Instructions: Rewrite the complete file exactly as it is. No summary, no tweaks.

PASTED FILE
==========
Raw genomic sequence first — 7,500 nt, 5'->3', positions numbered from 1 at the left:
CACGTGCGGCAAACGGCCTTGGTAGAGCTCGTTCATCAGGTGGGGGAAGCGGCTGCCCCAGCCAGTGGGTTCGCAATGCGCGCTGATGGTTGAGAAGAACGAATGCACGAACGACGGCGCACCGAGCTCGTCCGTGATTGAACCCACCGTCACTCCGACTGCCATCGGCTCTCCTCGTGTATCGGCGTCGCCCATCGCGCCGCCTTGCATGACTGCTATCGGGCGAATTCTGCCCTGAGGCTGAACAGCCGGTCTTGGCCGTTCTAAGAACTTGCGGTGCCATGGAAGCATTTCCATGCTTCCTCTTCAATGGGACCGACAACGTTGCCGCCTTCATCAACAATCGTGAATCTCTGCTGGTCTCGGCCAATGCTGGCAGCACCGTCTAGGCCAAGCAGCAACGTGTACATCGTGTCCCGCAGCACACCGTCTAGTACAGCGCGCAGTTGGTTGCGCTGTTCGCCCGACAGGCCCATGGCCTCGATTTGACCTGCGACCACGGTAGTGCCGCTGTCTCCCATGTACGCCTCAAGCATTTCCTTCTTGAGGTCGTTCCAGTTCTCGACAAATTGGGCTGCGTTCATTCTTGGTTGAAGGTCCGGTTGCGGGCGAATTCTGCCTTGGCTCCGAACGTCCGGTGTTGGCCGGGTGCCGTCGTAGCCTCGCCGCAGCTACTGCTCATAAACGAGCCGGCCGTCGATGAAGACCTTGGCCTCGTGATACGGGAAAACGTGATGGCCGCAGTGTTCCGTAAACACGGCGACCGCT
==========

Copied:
Raw genomic sequence first — 7,500 nt, 5'->3', positions numbered from 1 at the left:
CACGTGCGGCAAACGGCCTTGGTAGAGCTCGTTCATCAGGTGGGGGAAGCGGCTGCCCCAGCCAGTGGGTTCGCAATGCGCGCTGATGGTTGAGAAGAACGAATGCACGAACGACGGCGCACCGAGCTCGTCCGTGATTGAACCCACCGTCACTCCGACTGCCATCGGCTCTCCTCGTGTATCGGCGTCGCCCATCGCGCCGCCTTGCATGACTGCTATCGGGCGAATTCTGCCCTGAGGCTGAACAGCCGGTCTTGGCCGTTCTAAGAACTTGCGGTGCCATGGAAGCATTTCCATGCTTCCTCTTCAATGGGACCGACAACGTTGCCGCCTTCATCAACAATCGTGAATCTCTGCTGGTCTCGGCCAATGCTGGCAGCACCGTCTAGGCCAAGCAGCAACGTGTACATCGTGTCCCGCAGCACACCGTCTAGTACAGCGCGCAGTTGGTTGCGCTGTTCGCCCGACAGGCCCATGGCCTCGATTTGACCTGCGACCACGGTAGTGCCGCTGTCTCCCATGTACGCCTCAAGCATTTCCTTCTTGAGGTCGTTCCAGTTCTCGACAAATTGGGCTGCGTTCATTCTTGGTTGAAGGTCCGGTTGCGGGCGAATTCTGCCTTGGCTCCGAACGTCCGGTGTTGGCCGGGTGCCGTCGTAGCCTCGCCGCAGCTACTGCTCATAAACGAGCCGGCCGTCGATGAAGACCTTGGCCTCGTGATACGGGAAAACGTGATGGCCGCAGTGTTCCGTAAACACGGCGACCGCT